What is Type 2 Diabetes?

Type 2 diabetes is the most common form of diabetes mellitus. It is also known as adult-onset diabetes or noninsulin dependent diabetes, in a reference to two of its frequent distinguishing characteristics. Like type 1 diabetes, type 2 diabetes is not curable, but it can be managed with the assistance of a doctor and some work on the part of the patient. Being diagnosed with the condition can be frightening, but a doctor should be able to refer patients to support groups and other forms of assistance so that they can cope with the condition.

Diabetes mellitus is a condition which is caused by a lack of insulin production in the body, or an inability to process insulin properly. Insulin is the compound which allows sugar to be absorbed and used by the body. Without insulin, sugar builds up in the bloodstream, starving the cells of energy and potentially leading to serious medical problems such as blindness, kidney failure, nervous system problems, and heart attacks. Because this condition can become fatal, patients should not ignore the symptoms and risk factors of diabetes. Pets are also susceptible, so responsible pet owners should keep an eye on the health of their companion animals as well.

In the case of type 2 diabetes, the onset of diabetes tends to be slow, which can make it difficult to identify. Some common symptoms include lethargy, hunger, thirst, and frequent urination. A doctor can perform a test to determine whether the cause of these problems is diabetes. Fortunately for patients, type 2 diabetes is largely preventable through diet and exercise, especially among at risk groups.

It appears that Native Americans, Latinos, Pacific Islanders, and people of Asian or African descent may be more at risk for type 2 diabetes than others. These individuals seem to have genetic precursors for the disease, which can be activated by inactivity or excessive food consumption. For these reasons, at risk individuals need to be especially careful to eat a balanced diet, exercise regularly, and see a doctor for frequent checkups. If the condition is identified early, it is much more treatable.

A mild case of type 2 diabetes can often be controlled with diet and exercise. Prescription medications may also be used to address the condition. In more severe cases, supplemental insulin may be needed, making the term “noninsulin dependent” diabetes a bit of a misnomer. In all cases, it is important to receive regular medical care from a trusted provider to treat the condition and identify potentially serious problems before they become unmanageable.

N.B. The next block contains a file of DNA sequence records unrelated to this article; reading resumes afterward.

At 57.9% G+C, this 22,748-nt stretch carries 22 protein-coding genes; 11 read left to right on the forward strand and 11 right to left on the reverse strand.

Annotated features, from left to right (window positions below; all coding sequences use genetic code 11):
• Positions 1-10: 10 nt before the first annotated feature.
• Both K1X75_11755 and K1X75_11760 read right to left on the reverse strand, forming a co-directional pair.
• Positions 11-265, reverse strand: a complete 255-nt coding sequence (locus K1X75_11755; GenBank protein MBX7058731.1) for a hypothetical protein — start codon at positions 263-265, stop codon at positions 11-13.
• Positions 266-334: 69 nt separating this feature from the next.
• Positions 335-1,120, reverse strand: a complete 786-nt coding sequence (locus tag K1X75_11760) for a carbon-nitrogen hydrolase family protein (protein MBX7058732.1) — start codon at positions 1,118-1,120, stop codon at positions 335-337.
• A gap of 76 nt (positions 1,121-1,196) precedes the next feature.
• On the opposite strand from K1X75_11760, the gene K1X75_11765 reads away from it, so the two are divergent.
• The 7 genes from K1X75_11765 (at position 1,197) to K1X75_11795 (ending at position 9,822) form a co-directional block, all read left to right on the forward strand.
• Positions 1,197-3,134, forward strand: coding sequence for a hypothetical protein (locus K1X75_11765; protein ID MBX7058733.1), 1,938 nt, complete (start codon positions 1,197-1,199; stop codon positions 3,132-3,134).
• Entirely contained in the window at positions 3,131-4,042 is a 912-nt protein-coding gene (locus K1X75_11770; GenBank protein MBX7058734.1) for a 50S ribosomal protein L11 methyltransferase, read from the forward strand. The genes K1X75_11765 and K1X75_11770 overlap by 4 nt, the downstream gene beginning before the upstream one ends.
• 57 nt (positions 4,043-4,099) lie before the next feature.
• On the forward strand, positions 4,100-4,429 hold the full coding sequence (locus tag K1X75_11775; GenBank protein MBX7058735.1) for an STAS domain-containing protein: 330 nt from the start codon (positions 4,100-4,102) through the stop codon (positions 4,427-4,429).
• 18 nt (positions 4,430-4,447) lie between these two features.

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Post 3

@Laotionne - I think that is a myth. The simple act of eating a lot of sugar isn't going to cause diabetes type 1 or diabetes type 2, but the extra calories can lead to weight gain and people who are overweight are at a greater risk for getting the disease. However, eating too much of any food can cause you to gain weight, so it doesn't have to be sweets that you are eating.

However, as a precaution, I do limit the amount of sugary drinks like soda and fruit juices that my children drink. These drinks are loaded with sugar and more importantly with calories. Getting into habit of drinking high-calorie drinks when you are young can lead to problems later when your metabolism slows and you become less active.

Post 2

@Laotionne - I had been really active for most of my life. I played sports from the time I was a young kid to I was well into my 30s. Then when my mother got sick I had to start spending a lot of time taking care of her and my father. I was also working, and I am a small business owner so there were not enough hours in the day for me to get all of the things done that I needed to get done.

Because of the lack of time, I stopped working out and exercising regularly, and I also got into some really bad eating habits. I was eating a lot of fast food, and snacking

between meals -- not healthy snacking.

I began to notice funny sensations in my feet. I had no idea what was causing this, but I was putting on weight, so I thought maybe I needed to work out more to get my circulation going. Anyway, during a physical examination at the doctor's office they discovered that my blood sugar levels were elevated.

I had never had a problem with this before, and there was not a problem in my immediate family with diabetes. The doctor told me that the combination of stress created from caring for my parents and the bad exercise and eating habits I had fallen into might have triggered the rise in blood sugar.

Post 1

I have heard that diabetes types 1 and diabetes type 2 can be caused by eating large amounts of sugar over long periods. Is there any truth to this?

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